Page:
It also been noted that the Mercedes ran pipework from the front of the sidepods backwards towards the rear of the car and then up inside the rear wing endplate.  These are more likely to be wiring or pressure for sensors, than the duct itself as they are very narrow in gauge and unlikely to pass enough airflow to alter the rear wings aerodynamics.
Mercedes do have one advantage, their monocoque has usefully placed apertures by the side of the pedals, these holes have already sported scoops for driver cooling, these could be modified to be the driver interface with the duct to the rear wing.
It is not likely we will see the full Mercedes F-Duct solution until the other major updates arrive at the next race in Spain.
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China: Ferrari introduce a blown rear wing

In the first practice in China, Ferrari unveiled their new rear wing, which features a blown flap in a similar manner to McLaren.  Mclaren have infamously produced the F-Duct which uses a duct controlled by the driver to alter airflow around the rear wing to stall it at high speed to gain more top speed.  Is this an F-Duct as used by McLaren, may be not.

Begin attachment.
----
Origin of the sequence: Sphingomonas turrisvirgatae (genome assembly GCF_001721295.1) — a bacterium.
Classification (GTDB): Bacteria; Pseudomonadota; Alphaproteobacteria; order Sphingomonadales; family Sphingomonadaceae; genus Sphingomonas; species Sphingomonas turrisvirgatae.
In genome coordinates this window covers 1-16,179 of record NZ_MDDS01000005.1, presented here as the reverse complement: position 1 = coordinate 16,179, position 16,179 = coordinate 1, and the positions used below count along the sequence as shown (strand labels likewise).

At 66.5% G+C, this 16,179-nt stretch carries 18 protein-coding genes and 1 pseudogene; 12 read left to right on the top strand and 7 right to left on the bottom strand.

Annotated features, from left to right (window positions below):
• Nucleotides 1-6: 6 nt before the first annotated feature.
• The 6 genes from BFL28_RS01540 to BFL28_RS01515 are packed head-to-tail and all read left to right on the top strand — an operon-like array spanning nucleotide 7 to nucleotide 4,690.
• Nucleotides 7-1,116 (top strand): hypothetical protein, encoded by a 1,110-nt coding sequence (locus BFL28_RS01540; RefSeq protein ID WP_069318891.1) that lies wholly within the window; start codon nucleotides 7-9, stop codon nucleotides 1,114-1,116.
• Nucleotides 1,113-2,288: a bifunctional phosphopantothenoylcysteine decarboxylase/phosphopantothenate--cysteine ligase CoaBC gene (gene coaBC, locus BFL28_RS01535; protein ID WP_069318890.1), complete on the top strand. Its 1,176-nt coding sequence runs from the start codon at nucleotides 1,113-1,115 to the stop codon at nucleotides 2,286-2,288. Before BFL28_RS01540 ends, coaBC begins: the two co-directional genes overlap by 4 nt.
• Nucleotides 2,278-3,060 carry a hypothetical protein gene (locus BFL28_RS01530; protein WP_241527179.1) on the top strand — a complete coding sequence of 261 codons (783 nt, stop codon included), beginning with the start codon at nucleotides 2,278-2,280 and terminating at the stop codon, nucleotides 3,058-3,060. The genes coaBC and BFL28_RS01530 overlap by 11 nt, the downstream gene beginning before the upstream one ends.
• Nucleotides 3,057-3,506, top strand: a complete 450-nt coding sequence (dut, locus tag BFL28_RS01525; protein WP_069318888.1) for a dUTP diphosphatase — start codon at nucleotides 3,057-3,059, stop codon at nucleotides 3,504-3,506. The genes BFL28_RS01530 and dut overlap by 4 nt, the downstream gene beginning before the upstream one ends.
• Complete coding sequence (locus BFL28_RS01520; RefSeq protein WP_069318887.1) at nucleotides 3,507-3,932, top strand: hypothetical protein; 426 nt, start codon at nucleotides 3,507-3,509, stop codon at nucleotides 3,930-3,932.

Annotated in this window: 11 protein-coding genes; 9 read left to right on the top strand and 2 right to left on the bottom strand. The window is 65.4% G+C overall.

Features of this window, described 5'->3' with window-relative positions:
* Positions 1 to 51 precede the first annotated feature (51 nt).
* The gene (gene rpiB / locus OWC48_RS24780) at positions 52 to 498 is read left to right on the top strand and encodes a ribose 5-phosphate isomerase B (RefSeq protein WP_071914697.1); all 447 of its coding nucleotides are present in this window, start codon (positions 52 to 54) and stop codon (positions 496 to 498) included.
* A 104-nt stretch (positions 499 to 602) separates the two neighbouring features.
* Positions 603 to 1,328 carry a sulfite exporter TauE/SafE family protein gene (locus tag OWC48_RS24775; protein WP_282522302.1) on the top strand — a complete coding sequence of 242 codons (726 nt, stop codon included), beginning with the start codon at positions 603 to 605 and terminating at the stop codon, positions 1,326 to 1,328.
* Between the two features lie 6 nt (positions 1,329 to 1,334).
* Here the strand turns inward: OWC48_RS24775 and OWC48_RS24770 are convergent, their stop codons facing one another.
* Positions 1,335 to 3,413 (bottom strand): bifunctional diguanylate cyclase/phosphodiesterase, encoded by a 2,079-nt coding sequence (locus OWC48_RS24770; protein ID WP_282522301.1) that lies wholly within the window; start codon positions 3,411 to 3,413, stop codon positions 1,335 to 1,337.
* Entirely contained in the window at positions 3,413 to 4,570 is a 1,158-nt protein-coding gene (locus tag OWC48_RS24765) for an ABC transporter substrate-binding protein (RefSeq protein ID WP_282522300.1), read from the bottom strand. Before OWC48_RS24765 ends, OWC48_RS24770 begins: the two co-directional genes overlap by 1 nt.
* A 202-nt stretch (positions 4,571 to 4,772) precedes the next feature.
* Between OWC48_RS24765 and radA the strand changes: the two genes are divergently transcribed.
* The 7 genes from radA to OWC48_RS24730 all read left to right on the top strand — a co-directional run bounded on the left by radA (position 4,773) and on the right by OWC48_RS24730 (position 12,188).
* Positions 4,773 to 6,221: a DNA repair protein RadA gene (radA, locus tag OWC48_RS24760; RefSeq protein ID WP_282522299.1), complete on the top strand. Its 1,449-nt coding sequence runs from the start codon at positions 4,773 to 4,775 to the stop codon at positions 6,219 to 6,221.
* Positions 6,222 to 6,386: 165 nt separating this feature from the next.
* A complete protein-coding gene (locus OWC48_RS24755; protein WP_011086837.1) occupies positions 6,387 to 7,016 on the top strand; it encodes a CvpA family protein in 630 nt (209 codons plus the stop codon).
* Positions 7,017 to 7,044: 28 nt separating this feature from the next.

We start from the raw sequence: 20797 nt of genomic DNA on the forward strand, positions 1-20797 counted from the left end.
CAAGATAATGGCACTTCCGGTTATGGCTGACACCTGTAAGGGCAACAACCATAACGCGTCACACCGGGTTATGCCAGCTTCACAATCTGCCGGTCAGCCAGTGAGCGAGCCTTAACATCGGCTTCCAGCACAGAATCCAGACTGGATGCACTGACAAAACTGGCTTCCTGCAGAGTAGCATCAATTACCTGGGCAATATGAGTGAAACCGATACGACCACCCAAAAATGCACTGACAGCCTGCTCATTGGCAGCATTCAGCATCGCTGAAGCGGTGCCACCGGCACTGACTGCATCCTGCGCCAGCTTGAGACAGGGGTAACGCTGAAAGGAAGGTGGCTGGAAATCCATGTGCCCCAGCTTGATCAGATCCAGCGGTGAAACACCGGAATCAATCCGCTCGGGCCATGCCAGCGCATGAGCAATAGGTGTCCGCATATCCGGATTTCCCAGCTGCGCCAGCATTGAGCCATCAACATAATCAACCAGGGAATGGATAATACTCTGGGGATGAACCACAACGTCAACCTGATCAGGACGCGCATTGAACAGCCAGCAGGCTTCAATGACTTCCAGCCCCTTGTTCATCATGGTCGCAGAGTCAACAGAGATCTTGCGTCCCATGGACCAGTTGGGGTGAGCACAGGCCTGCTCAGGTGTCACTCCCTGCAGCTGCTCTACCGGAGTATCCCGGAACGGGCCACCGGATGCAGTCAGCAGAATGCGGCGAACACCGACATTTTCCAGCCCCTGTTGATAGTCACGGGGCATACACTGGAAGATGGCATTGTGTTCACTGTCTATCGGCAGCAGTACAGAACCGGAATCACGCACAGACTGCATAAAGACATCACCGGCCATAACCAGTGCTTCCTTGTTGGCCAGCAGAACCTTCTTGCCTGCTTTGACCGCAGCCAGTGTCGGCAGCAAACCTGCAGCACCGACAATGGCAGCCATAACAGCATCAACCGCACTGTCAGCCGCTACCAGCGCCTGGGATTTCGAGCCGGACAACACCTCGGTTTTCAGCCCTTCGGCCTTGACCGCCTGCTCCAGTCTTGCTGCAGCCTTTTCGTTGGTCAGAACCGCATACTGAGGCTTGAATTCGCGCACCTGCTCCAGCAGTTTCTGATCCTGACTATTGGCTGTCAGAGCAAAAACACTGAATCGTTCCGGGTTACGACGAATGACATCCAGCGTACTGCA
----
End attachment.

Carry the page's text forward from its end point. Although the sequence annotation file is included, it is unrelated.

Unlike the McLaren and Saubers set ups, the Ferrari solution does not appear to have the driver interacting with the duct.  Instead the wing is fed with airflow coming from an inlet high up on the engine cover, well away from the drivers reach.  It is possible that the there is additional ducting inside the car that does allow the driver to control airflow through the duct.  But so far no signs of a driver controlled inlet around the cockpit are evident.  It could be Ferraris set up uses pure aerodynamics to affect the duct, by choking at high speed (safely well above the maximum corner speed). 

Latest: Alonso to  “I had nothing inside the cockpit because the system is not complete. We tested the engine cover to compare it with the standard one. I didn’t notice anything. I guess there will some new numbers from an aero point of view.”

We will update this post as more info emerges over the weekend.

China – Toro Rosso upright failure

As you can see, the upright failed towards the top mounting (top right in this picture) where the top wishbone and steering arm connect.